2. The students are calling for removal of the J. William Fulbright statue from the campus and the re-naming of the Fulbright College of Arts and Sciences due to the senator’s weak civil rights record.

The Delta Caucus is fine with moving the statue to a museu or to some in-door location such as the international relations institute, and re-naming the College of Arts and Sciences on the grounds that this recognition may be misinterpreted as supporting or at least tolerating his tragic flaws in the civil rights field.

However, these moves should be accompanied by a vigorous educational effort to inform people about both the greatness as well as the flaws of Senator Fulbright. His record in foreign policy in founding the Fulbright Scholarship Program, opposing Joe McCarthy and other Cold War extremists, courageously if unsuccessfully advising President Kennedy against the Bay of Pigs fiasco in 1961, opposing the tragic folly of the Vietnam War, and supporting detente with the Soviet Union and China in the final years of his career constitutes one of the greatest foreign policy records in American history.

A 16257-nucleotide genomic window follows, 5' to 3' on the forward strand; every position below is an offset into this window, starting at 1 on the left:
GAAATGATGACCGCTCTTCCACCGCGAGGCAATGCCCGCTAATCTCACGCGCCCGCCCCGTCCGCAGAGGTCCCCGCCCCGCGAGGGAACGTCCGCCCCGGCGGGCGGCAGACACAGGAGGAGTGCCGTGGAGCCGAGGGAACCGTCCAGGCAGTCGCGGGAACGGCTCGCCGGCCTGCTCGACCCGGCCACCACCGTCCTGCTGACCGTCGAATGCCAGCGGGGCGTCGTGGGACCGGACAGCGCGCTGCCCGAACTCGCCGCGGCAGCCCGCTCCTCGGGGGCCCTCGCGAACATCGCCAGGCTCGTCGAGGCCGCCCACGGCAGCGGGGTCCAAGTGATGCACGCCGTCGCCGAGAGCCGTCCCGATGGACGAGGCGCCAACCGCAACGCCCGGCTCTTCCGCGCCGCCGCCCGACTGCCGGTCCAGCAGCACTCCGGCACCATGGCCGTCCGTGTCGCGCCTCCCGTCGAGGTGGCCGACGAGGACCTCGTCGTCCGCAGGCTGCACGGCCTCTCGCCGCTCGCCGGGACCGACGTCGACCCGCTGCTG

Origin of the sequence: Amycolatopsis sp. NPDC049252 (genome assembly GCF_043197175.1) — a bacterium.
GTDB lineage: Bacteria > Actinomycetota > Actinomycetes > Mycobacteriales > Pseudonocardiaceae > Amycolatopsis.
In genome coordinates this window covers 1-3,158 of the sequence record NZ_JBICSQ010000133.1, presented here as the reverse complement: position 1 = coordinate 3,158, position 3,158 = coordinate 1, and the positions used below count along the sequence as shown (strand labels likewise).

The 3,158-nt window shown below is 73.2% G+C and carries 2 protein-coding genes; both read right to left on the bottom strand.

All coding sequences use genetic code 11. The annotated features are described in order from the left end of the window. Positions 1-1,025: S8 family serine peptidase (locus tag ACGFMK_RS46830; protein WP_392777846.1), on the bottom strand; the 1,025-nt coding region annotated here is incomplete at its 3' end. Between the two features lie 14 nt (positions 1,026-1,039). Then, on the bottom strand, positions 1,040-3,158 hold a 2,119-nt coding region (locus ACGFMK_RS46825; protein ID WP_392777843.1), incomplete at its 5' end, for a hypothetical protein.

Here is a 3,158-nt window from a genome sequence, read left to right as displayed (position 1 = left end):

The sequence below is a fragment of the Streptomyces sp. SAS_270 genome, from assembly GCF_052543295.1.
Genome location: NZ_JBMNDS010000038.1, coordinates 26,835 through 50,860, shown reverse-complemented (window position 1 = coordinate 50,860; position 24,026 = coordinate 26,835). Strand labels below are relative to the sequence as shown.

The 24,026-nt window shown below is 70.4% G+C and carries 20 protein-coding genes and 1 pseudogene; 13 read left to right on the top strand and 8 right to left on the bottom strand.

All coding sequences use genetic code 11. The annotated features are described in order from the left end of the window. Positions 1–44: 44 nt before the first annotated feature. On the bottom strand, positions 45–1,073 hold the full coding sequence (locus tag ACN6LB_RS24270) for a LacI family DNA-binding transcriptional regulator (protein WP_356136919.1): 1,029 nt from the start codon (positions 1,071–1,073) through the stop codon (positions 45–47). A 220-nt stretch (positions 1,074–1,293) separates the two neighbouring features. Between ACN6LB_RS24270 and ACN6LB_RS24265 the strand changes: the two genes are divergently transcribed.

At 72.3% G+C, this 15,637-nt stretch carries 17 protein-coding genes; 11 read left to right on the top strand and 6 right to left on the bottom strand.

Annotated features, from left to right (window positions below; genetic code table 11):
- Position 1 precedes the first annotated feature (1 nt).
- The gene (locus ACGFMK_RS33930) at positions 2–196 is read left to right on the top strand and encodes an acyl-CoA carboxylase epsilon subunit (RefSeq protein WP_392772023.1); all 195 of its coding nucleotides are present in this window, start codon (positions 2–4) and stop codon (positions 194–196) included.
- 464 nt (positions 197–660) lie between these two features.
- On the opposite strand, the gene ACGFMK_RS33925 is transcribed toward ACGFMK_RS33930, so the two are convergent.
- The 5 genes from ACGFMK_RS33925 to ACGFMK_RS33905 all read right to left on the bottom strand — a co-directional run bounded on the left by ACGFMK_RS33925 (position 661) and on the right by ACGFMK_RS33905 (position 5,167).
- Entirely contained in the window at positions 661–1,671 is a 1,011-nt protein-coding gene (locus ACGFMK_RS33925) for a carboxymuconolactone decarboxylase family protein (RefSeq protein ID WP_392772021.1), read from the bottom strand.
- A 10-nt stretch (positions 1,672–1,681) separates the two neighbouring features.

His greatness in international relations does not in any way excuse his gravely disappointing civil rights record in voting for most of the major civil rights bill even up to the late dates of the 1964 and 1965 historic civil rights legislation, signing the Southern Manifesto in 1956, and remaining silent during Gov. Orval Faubus’ demagogical effort to block the desegregation of Little Rock Central High in 1957.

To be historically accurate, we should note that even in civil rights Fulbright had some constructive accomplishments: he worked to desegregate the University of Arkansas Law School in the late 1940s, was one of the few Southern senators who supported the nomination of Thurgood Marshall to the Supreme Court in 1967, voted for the extension of the Voting Rights Act in 1970 at a time when most Southern politicians were still opposing it, and above all played a crucial and courageous role in defeating President Nixon’s nomination of the racist Harrold Carswell to the Supreme Court in a bitterly controversial debate. Again most Southerners supported Carswell.